Editor

Shared Parenting and the ugly face of discrimination. For those of you who don’t know, shared parenting is a custody situation after divorce whereby a child shares some time in their Mother’s home and some time in their Father’s home. The different types of custody schedules can range from 50/50 households where they spend an equal amount of time in each parents homes to custody schedules where the split is 80/20 where one parent has the majority of the parenting time.

Here’s where discrimination rears its ugly head wreaking havoc on shared parenting households. Some elementary schools in the Calaveras Unified School District handout school information on a certain day of the week – like a Tuesday. If you happen to be in the unlucky position of not having custody on Tuesdays, then that unlucky parent is automatically not given information.

Some of you folks might be saying, “If you need information, just ask.” Well, I’m here to tell you that I have asked and that’s where the discrimination rears its ugly head. For some reason, the parent asking is considered the bad parent because they are asking for special treatment. The other parent didn’t send it to them. The school didn’t send it to them. They are in a lose-lose situation.

I’ve also been told “Ask your kid.” That’s not the solution. A child that lives in a shared custody situation does not need that burden. I won’t ask a kindergartener the date of the school field trip , the address, and what time they will be back. A fifth grader should not be responsible for telling a parent how he’s doing in class and what he needs to improve on.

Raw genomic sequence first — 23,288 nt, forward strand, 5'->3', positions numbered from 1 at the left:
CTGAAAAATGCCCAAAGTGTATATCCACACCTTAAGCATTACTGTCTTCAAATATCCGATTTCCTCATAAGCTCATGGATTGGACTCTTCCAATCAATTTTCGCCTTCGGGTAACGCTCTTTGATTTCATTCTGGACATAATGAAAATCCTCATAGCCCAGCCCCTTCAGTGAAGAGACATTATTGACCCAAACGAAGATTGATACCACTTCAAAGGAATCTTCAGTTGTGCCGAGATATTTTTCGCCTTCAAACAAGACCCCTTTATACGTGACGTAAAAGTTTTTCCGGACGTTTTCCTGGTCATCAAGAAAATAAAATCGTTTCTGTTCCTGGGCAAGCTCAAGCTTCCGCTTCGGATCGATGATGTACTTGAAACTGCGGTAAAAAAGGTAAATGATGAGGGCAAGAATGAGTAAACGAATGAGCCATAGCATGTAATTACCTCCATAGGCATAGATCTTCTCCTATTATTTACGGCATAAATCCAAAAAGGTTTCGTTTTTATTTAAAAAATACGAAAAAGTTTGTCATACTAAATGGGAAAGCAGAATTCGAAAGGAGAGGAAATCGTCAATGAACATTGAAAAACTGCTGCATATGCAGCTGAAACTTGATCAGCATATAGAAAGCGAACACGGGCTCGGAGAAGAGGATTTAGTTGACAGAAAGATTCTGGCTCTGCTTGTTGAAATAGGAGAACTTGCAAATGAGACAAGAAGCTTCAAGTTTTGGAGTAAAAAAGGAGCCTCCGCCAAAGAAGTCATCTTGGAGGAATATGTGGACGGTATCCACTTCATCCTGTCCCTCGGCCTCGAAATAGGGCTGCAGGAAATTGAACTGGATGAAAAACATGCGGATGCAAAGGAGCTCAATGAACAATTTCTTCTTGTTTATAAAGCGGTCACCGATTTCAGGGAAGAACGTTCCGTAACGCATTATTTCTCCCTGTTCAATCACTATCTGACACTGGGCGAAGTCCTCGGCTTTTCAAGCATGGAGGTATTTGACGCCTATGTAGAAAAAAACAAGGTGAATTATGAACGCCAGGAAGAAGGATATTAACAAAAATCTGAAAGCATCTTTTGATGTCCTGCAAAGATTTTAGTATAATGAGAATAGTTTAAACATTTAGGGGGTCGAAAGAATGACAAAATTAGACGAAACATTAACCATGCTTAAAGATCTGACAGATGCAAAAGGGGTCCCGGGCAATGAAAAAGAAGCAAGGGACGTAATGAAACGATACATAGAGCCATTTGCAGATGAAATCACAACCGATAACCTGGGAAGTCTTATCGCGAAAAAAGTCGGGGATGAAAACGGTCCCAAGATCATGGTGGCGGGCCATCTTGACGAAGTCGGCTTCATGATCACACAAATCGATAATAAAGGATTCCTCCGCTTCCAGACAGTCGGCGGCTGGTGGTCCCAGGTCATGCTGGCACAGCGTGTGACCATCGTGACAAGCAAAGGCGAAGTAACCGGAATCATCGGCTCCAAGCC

Teachers should not have the right to block a parent’s access to information about their child without a court order – yet that is exactly what has happened.

I’m writing this in hopes that some Calaveras Unified teachers out there will read this and say “Yes, you’re right! Both parents deserve all the information. Regardless of the housing situation.” I’m hoping that you teachers out there can agree that part of your job is to keep all parents informed. I hope that you can agree that children are successful when all parents are informed, engaged, and participate in their child’s education. I also hope, that teachers can see that elementary school age children don’t need the added stress of trying to communicate important information.

Teachers have all the power to withhold information and discriminate against parents. This discrimination happens not because a parent has been deemed unfit by the courts- but because they don’t have custody on Tuesdays and their request for duplicate information is denied- or forgotten about. Also, teachers think that the parents should all just get along- wouldn’t that be just wonderful. No matter the situation with the parents – it’s part of a teacher’s job to keep parents informed.

I’ll leave you with this thought- The child loves both parents and given the choice wants both parents present at school activities.

Lorena Coose,

Valley Springs

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